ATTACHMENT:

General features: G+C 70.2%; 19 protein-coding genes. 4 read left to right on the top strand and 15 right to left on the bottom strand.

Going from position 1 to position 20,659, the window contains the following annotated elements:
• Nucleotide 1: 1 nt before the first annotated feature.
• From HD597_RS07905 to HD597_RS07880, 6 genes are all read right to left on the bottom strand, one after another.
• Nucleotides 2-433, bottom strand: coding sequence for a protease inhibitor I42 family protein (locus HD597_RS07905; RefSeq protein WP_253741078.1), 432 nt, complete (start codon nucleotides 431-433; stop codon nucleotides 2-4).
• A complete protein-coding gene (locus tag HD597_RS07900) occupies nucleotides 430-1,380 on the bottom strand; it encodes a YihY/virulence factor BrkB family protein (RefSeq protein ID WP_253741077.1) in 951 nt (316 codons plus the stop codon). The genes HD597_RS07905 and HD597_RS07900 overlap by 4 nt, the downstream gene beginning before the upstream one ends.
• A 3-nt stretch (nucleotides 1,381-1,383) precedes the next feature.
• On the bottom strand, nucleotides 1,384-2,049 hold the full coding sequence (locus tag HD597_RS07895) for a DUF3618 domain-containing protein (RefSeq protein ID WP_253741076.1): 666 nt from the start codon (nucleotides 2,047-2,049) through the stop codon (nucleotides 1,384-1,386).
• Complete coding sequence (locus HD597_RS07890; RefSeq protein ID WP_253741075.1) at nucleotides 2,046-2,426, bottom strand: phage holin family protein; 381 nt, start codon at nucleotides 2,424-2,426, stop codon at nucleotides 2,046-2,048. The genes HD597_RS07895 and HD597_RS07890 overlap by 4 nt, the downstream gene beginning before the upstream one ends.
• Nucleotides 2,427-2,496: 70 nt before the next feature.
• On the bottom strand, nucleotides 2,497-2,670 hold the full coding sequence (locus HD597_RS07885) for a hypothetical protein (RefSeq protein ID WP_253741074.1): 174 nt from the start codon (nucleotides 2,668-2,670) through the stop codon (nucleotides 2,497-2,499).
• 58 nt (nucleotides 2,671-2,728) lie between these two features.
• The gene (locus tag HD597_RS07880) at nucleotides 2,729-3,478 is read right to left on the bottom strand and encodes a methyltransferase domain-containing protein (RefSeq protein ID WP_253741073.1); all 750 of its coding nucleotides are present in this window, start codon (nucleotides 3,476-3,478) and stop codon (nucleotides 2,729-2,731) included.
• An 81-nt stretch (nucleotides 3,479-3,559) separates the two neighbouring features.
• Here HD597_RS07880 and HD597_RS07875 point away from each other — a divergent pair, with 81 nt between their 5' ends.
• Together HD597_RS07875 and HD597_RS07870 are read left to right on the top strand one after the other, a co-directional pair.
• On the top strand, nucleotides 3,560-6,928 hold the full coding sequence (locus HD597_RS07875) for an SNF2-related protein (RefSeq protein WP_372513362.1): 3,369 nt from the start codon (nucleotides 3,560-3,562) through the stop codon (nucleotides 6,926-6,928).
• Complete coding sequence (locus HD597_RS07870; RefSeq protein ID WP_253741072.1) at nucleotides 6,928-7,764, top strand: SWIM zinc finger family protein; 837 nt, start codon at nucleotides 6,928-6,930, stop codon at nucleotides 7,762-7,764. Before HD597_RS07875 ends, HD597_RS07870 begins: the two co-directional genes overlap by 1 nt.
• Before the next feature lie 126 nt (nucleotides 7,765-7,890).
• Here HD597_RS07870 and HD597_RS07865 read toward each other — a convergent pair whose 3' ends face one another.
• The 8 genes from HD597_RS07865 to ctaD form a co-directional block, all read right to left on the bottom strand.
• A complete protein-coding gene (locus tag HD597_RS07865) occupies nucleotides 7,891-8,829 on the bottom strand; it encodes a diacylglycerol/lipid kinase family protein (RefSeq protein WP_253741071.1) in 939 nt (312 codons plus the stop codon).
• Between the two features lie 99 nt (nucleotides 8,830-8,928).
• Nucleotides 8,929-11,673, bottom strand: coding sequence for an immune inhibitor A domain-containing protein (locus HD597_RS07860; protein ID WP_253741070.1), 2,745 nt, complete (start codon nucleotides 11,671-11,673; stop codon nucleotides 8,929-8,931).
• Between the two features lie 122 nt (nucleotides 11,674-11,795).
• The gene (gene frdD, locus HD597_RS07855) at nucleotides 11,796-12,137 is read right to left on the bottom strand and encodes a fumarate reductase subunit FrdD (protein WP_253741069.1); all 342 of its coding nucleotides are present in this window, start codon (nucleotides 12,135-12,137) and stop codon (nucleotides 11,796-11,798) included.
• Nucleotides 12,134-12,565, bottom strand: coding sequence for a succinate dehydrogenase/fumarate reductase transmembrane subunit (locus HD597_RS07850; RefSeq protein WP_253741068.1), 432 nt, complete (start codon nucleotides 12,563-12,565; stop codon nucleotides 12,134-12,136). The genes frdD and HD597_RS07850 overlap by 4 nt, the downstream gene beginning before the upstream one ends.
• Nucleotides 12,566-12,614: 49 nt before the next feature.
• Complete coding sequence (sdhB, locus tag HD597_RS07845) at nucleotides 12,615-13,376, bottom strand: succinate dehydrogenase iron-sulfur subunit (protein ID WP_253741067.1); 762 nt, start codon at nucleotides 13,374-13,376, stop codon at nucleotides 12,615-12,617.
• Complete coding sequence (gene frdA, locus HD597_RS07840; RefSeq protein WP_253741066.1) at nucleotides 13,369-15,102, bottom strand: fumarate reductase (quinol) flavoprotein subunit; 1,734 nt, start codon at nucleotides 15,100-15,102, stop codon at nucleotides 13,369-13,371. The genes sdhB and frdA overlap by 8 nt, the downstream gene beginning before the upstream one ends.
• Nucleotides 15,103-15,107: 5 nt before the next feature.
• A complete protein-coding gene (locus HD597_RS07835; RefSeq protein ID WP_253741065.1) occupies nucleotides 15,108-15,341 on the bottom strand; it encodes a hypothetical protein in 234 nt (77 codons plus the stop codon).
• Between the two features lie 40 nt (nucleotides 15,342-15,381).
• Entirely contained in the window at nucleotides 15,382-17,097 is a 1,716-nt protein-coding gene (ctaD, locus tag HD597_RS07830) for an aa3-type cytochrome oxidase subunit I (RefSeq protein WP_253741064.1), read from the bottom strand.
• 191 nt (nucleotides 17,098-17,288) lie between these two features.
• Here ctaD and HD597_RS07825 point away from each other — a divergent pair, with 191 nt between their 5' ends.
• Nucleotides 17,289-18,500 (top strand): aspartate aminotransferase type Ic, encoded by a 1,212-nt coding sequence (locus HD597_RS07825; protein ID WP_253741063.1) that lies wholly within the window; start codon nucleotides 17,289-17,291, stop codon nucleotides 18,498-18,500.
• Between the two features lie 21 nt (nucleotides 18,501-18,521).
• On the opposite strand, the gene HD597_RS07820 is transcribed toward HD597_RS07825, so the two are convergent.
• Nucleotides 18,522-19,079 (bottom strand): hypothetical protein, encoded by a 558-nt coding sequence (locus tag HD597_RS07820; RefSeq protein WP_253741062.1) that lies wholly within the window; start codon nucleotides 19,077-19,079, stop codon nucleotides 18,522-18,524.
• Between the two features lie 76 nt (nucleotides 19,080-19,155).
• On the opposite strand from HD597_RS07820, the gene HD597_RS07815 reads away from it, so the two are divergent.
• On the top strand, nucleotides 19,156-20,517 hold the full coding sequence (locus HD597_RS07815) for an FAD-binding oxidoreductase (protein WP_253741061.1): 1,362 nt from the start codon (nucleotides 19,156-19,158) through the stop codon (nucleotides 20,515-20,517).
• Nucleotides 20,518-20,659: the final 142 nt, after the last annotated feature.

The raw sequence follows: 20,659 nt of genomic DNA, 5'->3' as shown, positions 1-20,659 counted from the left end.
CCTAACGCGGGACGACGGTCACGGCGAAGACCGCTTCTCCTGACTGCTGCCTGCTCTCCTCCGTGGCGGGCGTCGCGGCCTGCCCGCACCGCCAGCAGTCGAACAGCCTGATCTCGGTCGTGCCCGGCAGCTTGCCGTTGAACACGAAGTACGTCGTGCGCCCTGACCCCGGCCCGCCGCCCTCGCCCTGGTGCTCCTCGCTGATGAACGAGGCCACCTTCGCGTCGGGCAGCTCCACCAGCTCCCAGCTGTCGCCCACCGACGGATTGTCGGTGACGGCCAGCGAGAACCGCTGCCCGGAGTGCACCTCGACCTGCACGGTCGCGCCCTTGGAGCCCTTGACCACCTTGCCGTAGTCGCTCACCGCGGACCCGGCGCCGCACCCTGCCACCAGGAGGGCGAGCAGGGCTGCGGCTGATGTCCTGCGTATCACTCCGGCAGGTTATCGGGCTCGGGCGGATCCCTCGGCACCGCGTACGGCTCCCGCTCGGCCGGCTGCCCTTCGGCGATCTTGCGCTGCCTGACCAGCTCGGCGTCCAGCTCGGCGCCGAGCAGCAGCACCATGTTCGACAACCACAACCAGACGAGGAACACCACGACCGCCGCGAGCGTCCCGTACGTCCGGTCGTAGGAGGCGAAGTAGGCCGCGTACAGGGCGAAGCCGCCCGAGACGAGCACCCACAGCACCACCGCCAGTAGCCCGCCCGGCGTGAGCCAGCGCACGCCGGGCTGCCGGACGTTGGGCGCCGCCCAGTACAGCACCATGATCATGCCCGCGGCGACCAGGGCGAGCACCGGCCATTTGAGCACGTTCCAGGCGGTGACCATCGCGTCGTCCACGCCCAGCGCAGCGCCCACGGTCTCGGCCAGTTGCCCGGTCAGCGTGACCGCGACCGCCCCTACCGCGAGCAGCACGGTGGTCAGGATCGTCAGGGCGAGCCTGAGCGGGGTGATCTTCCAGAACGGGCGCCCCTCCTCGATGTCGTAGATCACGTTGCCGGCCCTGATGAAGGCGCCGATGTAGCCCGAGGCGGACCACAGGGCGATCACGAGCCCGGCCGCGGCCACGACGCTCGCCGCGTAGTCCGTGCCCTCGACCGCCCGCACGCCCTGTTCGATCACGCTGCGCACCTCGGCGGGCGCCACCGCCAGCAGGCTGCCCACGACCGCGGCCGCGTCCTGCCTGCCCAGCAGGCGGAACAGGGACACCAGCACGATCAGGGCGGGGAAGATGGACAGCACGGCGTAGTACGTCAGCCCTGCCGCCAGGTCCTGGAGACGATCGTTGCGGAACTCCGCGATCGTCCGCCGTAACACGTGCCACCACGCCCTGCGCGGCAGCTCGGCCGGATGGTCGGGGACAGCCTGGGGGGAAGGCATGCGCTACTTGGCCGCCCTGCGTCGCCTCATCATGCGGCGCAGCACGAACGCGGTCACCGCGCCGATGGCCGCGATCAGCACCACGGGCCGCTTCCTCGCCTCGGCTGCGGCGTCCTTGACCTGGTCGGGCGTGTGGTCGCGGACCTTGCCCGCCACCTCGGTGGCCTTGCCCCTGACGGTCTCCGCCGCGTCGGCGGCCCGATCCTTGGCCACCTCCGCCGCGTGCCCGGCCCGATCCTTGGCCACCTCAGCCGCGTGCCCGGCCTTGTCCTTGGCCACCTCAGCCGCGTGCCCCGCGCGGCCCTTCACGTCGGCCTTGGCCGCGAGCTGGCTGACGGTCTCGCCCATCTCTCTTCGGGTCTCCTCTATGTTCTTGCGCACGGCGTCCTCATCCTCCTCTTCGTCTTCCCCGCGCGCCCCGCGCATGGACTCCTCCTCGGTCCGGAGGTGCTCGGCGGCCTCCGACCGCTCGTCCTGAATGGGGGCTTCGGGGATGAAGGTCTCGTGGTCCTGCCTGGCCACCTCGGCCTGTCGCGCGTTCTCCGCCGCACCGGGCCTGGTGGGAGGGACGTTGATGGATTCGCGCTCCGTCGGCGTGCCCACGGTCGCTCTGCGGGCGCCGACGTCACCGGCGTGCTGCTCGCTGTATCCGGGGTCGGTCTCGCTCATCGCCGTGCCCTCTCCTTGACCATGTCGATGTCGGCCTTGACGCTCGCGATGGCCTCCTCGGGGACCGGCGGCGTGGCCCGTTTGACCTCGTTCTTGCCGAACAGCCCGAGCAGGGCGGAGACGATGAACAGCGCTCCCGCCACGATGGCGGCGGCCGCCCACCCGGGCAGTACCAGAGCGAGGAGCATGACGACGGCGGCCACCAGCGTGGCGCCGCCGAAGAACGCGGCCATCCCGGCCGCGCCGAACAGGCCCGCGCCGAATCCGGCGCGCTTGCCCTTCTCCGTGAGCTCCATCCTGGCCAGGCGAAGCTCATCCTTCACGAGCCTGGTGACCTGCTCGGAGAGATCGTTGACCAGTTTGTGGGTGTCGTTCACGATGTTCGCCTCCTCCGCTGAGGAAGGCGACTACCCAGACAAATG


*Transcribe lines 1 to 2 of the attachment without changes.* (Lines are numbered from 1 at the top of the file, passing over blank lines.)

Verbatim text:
General features: G+C 70.2%; 19 protein-coding genes. 4 read left to right on the top strand and 15 right to left on the bottom strand.

Going from position 1 to position 20,659, the window contains the following annotated elements: